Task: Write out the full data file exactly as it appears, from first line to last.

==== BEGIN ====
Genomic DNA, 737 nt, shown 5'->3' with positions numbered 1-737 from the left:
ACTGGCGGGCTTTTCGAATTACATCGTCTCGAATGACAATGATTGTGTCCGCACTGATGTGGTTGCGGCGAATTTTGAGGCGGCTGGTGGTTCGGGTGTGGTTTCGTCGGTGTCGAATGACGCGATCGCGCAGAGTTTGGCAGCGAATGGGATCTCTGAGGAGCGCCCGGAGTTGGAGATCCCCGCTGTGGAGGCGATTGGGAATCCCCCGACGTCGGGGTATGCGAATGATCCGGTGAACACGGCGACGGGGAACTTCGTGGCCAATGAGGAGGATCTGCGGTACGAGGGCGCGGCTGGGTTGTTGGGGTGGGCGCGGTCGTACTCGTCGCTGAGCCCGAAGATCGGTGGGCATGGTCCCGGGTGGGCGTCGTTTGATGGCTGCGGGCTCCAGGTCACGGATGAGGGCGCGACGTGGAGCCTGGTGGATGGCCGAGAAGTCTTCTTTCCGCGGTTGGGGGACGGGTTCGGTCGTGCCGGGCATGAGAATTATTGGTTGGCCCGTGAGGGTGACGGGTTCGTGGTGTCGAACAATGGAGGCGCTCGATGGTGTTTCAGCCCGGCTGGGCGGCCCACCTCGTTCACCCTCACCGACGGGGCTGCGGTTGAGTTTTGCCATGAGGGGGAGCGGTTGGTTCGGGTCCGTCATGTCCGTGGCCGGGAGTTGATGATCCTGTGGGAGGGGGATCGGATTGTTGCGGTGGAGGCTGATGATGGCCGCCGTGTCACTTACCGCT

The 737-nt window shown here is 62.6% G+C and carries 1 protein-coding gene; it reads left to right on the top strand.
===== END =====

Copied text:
Genomic DNA, 737 nt, shown 5'->3' with positions numbered 1-737 from the left:
ACTGGCGGGCTTTTCGAATTACATCGTCTCGAATGACAATGATTGTGTCCGCACTGATGTGGTTGCGGCGAATTTTGAGGCGGCTGGTGGTTCGGGTGTGGTTTCGTCGGTGTCGAATGACGCGATCGCGCAGAGTTTGGCAGCGAATGGGATCTCTGAGGAGCGCCCGGAGTTGGAGATCCCCGCTGTGGAGGCGATTGGGAATCCCCCGACGTCGGGGTATGCGAATGATCCGGTGAACACGGCGACGGGGAACTTCGTGGCCAATGAGGAGGATCTGCGGTACGAGGGCGCGGCTGGGTTGTTGGGGTGGGCGCGGTCGTACTCGTCGCTGAGCCCGAAGATCGGTGGGCATGGTCCCGGGTGGGCGTCGTTTGATGGCTGCGGGCTCCAGGTCACGGATGAGGGCGCGACGTGGAGCCTGGTGGATGGCCGAGAAGTCTTCTTTCCGCGGTTGGGGGACGGGTTCGGTCGTGCCGGGCATGAGAATTATTGGTTGGCCCGTGAGGGTGACGGGTTCGTGGTGTCGAACAATGGAGGCGCTCGATGGTGTTTCAGCCCGGCTGGGCGGCCCACCTCGTTCACCCTCACCGACGGGGCTGCGGTTGAGTTTTGCCATGAGGGGGAGCGGTTGGTTCGGGTCCGTCATGTCCGTGGCCGGGAGTTGATGATCCTGTGGGAGGGGGATCGGATTGTTGCGGTGGAGGCTGATGATGGCCGCCGTGTCACTTACCGCT

The 737-nt window shown here is 62.6% G+C and carries 1 protein-coding gene; it reads left to right on the top strand.